Churchill was a tough taskmaster, as it was well documented that he hated noise and became increasingly irritated if anything disturbed his peace and quiet. He imported special noiseless Remington typewriters from the US and even banned whistling!

Yet being a smoker himself, it appeared the stale air didn’t bother him and he continued to smoke his famous cigars. Churchill’s own quarters, and indeed the rest of the complex, remain largely untouched today. The arm of his chair is covered in scratches, where he dug his nails into the wood when he was stressed.

He used a microphone to broadcast rallying speeches on the radio, boosting the nation’s morale, especially during the Blitz. It still stands in his room, as does another famous relic – the Prime Minister’s ashtray!

War Rooms exhibition

A permanent exhibition of the War Rooms, entitled Undercover: Life in Churchill’s Bunker, is run by the Imperial War Museum. Visitors can see first-hand the secret underground bunker and can read testimonies from employees who worked with Churchill.

You can walk through the labyrinth of corridors and stand in the transatlantic phone room, which contained a direct line to US president Franklin Roosevelt. Old recordings of Churchill’s speeches are broadcast in the bunkers, creating a rather eerie atmosphere and bringing home the realism of what it represents.

Services will be taking place all over the world on Remembrance Sunday, 10th November, to remember the brave men and women who lost their lives during World War II and other conflicts. Lest we forget.

The World we Live in: Air Con

Air conditioning in office

Air conditioning is an invention that has changed the world. Imagine life if we could control the weather, making it cooler in a heatwave, or warmer during the winter. Thanks to air con, we can – at least indoors!

Climate change has spurred inventors to come up with some ambitious ideas for controlling the weather as the climate gets warmer, and although we can’t feasibly influence the weather as such, we can control our indoor environment.

Air con early years

While humans have been using fire to provide heat for thousands of years, cooling down when the weather is hot has been more of a challenge. The first solution came in the 19th century, when American entrepreneur Frederic Tudor, of Boston, came up with an innovative idea.

He began transporting huge blocks of ice from New England in winter to warmer regions, insulating them in sawdust for the journey. Although his idea wasn’t wholly successful, as some of the ice invariably melted en route, it still earned him a fortune.

Air conditioning as we now know it was invented in 1902.


Hospitals must be properly ventilated at a comfortable temperature to provide patients with the appropriate conditions for recovery. The temperature should also be conducive with allowing doctors and other medical and ancillary staff to work efficiently, 365 days a day, 24 hours a day, whatever the weather. Temperature and humidity control have become indispensable parts of the hospitals’ energy management too.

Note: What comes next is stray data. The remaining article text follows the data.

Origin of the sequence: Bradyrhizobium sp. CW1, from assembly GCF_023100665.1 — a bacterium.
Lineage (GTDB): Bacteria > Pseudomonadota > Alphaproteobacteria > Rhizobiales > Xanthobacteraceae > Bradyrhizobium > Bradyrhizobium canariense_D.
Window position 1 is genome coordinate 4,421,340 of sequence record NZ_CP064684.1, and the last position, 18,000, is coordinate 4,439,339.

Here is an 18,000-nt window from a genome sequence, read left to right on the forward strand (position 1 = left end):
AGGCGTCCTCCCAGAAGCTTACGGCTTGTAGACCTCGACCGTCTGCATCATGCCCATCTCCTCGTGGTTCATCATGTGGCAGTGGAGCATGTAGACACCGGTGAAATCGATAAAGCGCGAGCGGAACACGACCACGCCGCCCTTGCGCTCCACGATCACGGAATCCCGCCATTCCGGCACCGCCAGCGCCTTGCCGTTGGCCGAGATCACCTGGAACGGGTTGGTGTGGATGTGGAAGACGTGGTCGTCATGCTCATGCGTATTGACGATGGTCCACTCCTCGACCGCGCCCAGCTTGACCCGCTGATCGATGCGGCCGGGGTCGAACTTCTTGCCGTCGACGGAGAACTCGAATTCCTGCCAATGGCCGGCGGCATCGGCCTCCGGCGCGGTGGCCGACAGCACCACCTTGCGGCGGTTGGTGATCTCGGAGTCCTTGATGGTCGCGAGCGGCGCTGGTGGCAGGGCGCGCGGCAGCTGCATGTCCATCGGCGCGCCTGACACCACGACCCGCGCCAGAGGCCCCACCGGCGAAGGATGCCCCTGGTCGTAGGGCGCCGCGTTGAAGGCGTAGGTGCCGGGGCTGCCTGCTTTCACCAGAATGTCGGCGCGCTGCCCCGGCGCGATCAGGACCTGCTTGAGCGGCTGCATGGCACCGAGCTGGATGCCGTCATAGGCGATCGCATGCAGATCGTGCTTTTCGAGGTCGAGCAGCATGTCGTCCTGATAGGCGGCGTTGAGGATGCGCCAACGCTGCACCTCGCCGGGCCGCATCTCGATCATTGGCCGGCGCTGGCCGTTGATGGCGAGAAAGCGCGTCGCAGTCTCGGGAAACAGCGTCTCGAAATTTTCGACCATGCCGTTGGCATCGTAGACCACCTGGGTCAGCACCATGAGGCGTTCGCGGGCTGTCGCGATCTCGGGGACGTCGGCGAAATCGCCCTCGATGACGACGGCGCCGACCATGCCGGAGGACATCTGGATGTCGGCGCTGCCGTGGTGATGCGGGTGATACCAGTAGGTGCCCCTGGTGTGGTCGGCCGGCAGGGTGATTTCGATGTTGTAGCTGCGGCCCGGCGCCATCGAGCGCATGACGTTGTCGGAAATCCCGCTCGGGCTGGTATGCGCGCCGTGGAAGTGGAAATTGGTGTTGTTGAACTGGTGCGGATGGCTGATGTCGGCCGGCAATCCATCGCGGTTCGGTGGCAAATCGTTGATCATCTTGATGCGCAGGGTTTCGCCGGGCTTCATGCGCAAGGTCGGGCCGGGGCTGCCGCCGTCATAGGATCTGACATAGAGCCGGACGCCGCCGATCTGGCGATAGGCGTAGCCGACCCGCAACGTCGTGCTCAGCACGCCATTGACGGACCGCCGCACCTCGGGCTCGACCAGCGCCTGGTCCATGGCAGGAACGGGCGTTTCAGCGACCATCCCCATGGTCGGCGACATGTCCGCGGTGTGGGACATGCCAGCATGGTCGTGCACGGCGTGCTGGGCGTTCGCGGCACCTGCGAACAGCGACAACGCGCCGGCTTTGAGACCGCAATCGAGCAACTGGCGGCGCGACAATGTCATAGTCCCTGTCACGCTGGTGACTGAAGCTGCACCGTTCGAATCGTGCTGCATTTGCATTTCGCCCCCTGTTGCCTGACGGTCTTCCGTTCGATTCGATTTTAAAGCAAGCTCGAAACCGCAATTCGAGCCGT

Cinemas and theatres

Historically, theatres (and later cinemas) would shut down due to summer temperatures. Without windows and with people packed tightly together, the heat would be horrific. In 1880, Madison Square Theatre, in New York, tried installing an 8ft fan to blow cool air towards the audience – created by a block of ice behind ducts. Alas, the air was damp and smelled unpleasant.

Air con revolutionised cinemas. It became a selling point and was responsible for the “summer blockbuster”. A big film would be released to lure customers in, with the promise of escaping from the heatwave to watch a great movie in cool surroundings.


Air conditioning is crucial in factories, where industrial machinery can cause the atmosphere to become incredibly hot and uncomfortable for the workforce. There are stringent regulations on working environments, including the temperature, the air quality and energy saving.

An efficient air conditioning system is crucial for the factory environment, as it maintains safe working conditions. For factories that produce heat-sensitive items, such as food or medication, working in a cool temperature is even more important.

Care homes

Air conditioning in retirement homes is important to ensure the residents’ comfort. It also enables the staff to work in an appropriate temperature, even in the event of a summer heatwave. While a lot of care is taken to ensure the elderly keep warm in winter, an equal amount of importance should be attached to keeping them cool in summer. It is also vital to keep the temperature cool in an environment where many medications are dispensed.